They said no. Big deal.

baker daleks
Things might seem a bit dire now, but there’s always a solution

When I send out a query letter, I do so with equal parts of hope and optimism, as well as healthy doses of realism and some kind of fatalism.

I totally realize that the odds are against me and that the response will most likely be some variation of “no”. But I send it anyway, because…you never know.

I used to put way too much pressure on myself about this sort of thing, but a steady stream of “thanks, but no thanks” has really built up my resilience. If it reaches the next step, great. If they pass, that’s the end of that and I move on to the next thing.

And there’s always a next thing.

I’ve been very fortunate to have built up a network of supportive creative folks. Many pass on words of encouragement, usually along the lines of “Love how you bounce back!” and “I really admire your work ethic!”

Honestly, I don’t really have a choice. The simple truth is that if I want to make it, I’ve got to keep trying. The failures and disappointments will always greatly outnumber the accomplishments and successess, and the only way to get to the latter is to keep pushing through the former.

There might be a moment of feeling bad about getting told “no” for the umpteenth time, but you have to get over it and move on.

Frustrating as it can sometimes be, I’d rather keep trying and failing than stop altogether. I may not be the most fantastic writer in the world, but I like to think I’ve got some decent talent, and I’ll keep at it. The optimist in me leans towards things eventually going my way – preferably sooner than later.

Be strong, keep trying and keep writing, chums.

A slight course correction

XEaj

For the most part, my involvement with this year’s big contests is more or less over. Top 15 percent for Nicholl – not too bad. Total whiff for PAGE again, which makes me 0 for 4. Not expecting much out of Austin.

Results from some of the smaller contests are about the same. Semifinalist in one, quarterfinalist in another, and a few not-at-alls.

A bit on the disappointing side, but all is not lost. On the contrary. It’s actually helped force me into making a pretty important decision.

After much self-evaluating, I’ve opted to drastically cut back on contests for next year and ongoing. Most likely, I’ll keep it limited to just the big three mentioned above. And even entering those isn’t a certainty. They’re the ones that hold the most potential for getting the ball rolling on a career – not guaranteed, of course – but the most potential.

No delusions of grandeur. I’ll continue to take my chances and see how things go. If I do well, great. If not, no big deal.

And just for the hell of it, maybe one or two smaller ones every once in a while. Might as well have a little fun.

Moving forward, the focus now shifts to improving my writing skills and making my material better. Reading a lot of professional scripts, especially those in the same genres as the ones I’m writing, shows me my level of expertise isn’t where I need it to be.

If I want to make this work, I need to get better. No other way to put it.

It’ll be tough, but I’ve come this far and the final objective continues to feel a little bit closer with each new draft.

I’m fortunate enough to know a lot of savvy writers, along with more than a few quality consultants, so getting constructive feedback and guidance can only work to my advantage.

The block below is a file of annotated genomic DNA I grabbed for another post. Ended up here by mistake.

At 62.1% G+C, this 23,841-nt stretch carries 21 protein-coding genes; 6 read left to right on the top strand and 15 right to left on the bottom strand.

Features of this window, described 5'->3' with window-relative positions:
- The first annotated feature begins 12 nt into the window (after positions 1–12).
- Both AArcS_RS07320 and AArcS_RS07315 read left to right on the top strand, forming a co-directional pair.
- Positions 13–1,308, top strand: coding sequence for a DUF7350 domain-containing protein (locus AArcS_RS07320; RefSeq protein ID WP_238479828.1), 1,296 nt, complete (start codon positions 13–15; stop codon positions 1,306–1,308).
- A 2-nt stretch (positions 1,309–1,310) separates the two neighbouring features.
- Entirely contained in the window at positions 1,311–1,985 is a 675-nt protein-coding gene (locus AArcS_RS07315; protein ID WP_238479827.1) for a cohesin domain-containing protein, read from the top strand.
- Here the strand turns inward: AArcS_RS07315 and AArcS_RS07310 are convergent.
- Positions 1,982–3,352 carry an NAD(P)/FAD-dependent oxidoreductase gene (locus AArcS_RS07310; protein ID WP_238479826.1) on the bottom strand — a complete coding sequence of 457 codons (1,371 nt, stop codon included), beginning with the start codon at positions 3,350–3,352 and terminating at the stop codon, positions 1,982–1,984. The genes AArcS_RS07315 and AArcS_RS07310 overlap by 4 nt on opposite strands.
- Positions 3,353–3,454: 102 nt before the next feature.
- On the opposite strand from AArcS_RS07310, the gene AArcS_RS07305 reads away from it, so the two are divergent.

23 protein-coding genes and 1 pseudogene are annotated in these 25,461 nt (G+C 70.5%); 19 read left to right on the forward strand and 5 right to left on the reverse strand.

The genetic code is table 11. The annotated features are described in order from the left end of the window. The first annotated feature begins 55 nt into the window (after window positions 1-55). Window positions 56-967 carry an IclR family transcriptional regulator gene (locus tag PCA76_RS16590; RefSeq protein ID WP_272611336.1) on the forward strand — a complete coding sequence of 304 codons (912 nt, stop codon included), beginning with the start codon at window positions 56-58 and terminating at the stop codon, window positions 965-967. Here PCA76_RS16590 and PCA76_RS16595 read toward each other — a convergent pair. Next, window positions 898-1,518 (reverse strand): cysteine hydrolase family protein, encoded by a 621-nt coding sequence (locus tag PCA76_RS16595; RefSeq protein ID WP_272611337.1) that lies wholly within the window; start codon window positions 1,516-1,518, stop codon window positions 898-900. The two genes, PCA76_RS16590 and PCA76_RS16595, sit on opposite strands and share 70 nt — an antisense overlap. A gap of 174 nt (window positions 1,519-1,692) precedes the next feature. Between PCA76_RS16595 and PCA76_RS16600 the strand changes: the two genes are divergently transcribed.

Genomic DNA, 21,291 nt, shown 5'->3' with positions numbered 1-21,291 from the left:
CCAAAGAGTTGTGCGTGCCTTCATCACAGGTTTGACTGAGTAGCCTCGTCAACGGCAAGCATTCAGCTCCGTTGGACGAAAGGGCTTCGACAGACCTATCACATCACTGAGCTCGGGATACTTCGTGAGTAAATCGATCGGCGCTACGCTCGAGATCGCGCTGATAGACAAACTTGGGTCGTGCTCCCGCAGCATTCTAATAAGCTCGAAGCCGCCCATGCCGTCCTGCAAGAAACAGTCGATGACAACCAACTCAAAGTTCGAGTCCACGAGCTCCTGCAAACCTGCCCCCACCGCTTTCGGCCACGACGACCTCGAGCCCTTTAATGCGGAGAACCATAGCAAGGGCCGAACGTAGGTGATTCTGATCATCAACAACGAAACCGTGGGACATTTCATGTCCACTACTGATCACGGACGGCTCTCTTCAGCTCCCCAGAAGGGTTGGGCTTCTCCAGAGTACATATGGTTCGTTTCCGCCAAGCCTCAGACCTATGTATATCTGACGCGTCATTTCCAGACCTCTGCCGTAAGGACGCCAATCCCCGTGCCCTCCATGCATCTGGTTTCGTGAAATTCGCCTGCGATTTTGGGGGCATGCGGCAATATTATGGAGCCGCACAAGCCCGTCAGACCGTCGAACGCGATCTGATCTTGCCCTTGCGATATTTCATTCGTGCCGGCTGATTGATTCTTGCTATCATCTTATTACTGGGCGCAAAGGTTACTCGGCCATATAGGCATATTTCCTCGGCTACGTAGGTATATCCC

As a colleague once told me, “It’s not about contests. It’s about Hollywood.” Sure, contests are fun and all (especially when you win, or at least place highly), but I’d rather focus on writing quality material and getting them in the hands of people who can actually make something happen with them. Representation. Assignments. Rewrites. A sale. I’m not picky.

My long-term goal has always been to become a working writer, and I think I can still do it. It may not happen as soon as I’d like, but hopefully by really buckling down and pushing myself to keep at it, I’ll have a better shot at turning that goal from a dream into a reality.

Wish me luck.

Q & A with Angela Bourassa and Tim Schildberger of Write/LA

Write LA Logo

hs-e1521810938693.jpgTim S

Screenwriters enter contests for a variety of reasons: industry connections, cash, software, notes on their script. And there are a lot of contests to choose from. How your script places can make a significant impact on helping you establish a screenwriting career.

And now there’s a new contest that wants to help you do just that.

Write/LA launches today (with early bird pricing in effect until April 30th), and is the brainchild of Angela Bourassa and Tim Schildberger. I had the opportunity to speak to them about it.

But first, a little background info…

Angela Bourassa is the founder and editor in chief of LA Screenwriter, a leading online resource for working and aspiring screenwriters around the world. Angela graduated from UCLA back in 2008 and has been writing feature screenplays — mostly comedy — ever since. In addition to writing, she spends much of her time wrangling her 18-month-old son, watching Survivor (#DropYourBuffs), and trying to keep track of which jail her public defender husband is visiting today.

Tim Schildberger is the founder of LiveRead/LA as well as a script consultant, writer with thirty years’ experience, an expat Australian, creator/writer of a Travel Channel comedy/reality series no one saw, and the man who led the team who found all the people for the feature film Borat. He’s a big fan of Aussie rules football (which isn’t anything like football or soccer or any other known sport) and baking treats with his twin girls for LiveRead/LA’s events.

Both of you have extensive experience providing information & resources to screenwriters. Tell us about your respective paths to get there.